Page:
The setup’s like something out of Cornell Woolrich: A young man, Yu-jin, wakes up one morning to find his mother has been savagely murdered downstairs. He has little memory of what happened last night — he suffers occasional seizures when he goes off his meds — but all the evidence seems to point to him as the murderer. Just to be on the safe side, he sets to work clearing up the mess and hiding the body before his adoptive brother, Hae-jin, gets home; at the same time he tries to find a way through the tangled mental undergrowth that obstructs his access to his own memories . . .
For the first one-third or so of The Good Son it seemed to me that Jeong, having coming up with such an excellent opening scenario, was flailing around a bit as she tried to work out what to do with it. But I was being misled by my own preconceptions, the preconceptions I’d formed through making the mental connection with Woolrich. As soon as I came to the part where Yu-jin manages to start exploring his memories, both of last night and of his childhood, aided by a journal he discovers of his mother’s, I realized Jeong’s intentions were quite different from those I’d anticipated. From then on I was carried along by the novel as if by a powerful current.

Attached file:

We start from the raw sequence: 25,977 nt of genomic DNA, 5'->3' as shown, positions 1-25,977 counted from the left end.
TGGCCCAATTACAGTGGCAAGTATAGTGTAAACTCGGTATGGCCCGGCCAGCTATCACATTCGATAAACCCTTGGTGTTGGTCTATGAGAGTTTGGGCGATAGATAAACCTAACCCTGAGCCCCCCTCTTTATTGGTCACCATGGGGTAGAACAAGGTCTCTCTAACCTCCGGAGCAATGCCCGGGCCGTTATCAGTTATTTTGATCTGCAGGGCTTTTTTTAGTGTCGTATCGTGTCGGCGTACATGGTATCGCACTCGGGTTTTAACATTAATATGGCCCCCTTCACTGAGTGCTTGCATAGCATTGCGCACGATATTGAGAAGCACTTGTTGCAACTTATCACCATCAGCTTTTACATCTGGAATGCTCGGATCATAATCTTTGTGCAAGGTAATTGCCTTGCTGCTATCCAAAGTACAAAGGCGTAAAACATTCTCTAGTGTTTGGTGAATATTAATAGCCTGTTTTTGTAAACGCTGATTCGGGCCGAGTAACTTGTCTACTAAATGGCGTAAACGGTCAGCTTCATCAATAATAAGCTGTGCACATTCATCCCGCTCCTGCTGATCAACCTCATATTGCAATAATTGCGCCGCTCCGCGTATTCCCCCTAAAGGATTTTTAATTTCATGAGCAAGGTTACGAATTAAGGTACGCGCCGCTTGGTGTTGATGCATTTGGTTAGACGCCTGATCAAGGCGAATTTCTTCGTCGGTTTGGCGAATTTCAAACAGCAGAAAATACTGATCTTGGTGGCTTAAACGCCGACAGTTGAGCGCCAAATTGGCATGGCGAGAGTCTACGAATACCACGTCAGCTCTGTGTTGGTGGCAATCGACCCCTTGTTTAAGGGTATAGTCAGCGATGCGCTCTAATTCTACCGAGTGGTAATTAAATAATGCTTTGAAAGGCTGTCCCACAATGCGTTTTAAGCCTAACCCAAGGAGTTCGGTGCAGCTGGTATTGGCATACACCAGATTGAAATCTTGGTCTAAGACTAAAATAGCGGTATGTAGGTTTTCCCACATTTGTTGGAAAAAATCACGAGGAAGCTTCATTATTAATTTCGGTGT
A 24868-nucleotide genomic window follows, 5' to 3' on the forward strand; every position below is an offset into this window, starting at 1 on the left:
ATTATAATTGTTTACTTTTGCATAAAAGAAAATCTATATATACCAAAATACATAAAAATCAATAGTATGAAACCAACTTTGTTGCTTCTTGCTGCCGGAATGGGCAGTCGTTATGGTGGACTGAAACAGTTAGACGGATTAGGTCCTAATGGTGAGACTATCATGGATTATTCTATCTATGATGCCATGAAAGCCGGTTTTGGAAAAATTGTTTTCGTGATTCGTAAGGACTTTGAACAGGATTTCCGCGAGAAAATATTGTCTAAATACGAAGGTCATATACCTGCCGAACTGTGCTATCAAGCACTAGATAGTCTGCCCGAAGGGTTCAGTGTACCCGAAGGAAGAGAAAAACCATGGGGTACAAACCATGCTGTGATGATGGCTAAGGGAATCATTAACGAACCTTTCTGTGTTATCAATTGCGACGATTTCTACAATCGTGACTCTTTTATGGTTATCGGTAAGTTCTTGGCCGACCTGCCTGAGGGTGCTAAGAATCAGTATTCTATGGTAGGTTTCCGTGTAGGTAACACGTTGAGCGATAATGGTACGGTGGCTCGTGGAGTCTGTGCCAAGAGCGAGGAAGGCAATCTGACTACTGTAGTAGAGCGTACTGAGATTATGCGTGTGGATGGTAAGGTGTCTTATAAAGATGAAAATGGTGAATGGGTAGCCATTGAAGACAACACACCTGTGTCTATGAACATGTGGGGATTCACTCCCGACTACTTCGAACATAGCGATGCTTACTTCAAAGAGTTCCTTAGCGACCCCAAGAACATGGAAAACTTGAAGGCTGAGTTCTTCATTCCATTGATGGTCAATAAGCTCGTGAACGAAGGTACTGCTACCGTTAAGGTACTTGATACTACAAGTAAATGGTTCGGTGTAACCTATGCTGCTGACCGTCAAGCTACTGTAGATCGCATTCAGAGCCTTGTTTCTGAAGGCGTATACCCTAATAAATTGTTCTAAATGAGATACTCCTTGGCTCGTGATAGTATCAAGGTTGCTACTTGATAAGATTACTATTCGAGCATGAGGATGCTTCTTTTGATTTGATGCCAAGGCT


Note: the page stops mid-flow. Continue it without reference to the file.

The Good Son offers us a glimpse into the heart of darkness. I can understand the comparisons that have been made to the work of Patricia Highsmith (although stylistically the two writers are worlds apart) and, on another, distinctly distant hand, Stephen King. (A cover quote suggests the novel’s reminiscent of Jo Nesbo’s fiction, a comparison that’s just plain bonkers.) Chi-Young Kim’s translation, despite one or two instances of seeming over-literalness, serves Jeong pretty well to give us a highly readable narrative. I’m very much looking forward to more of Jeong’s novels appearing in translation.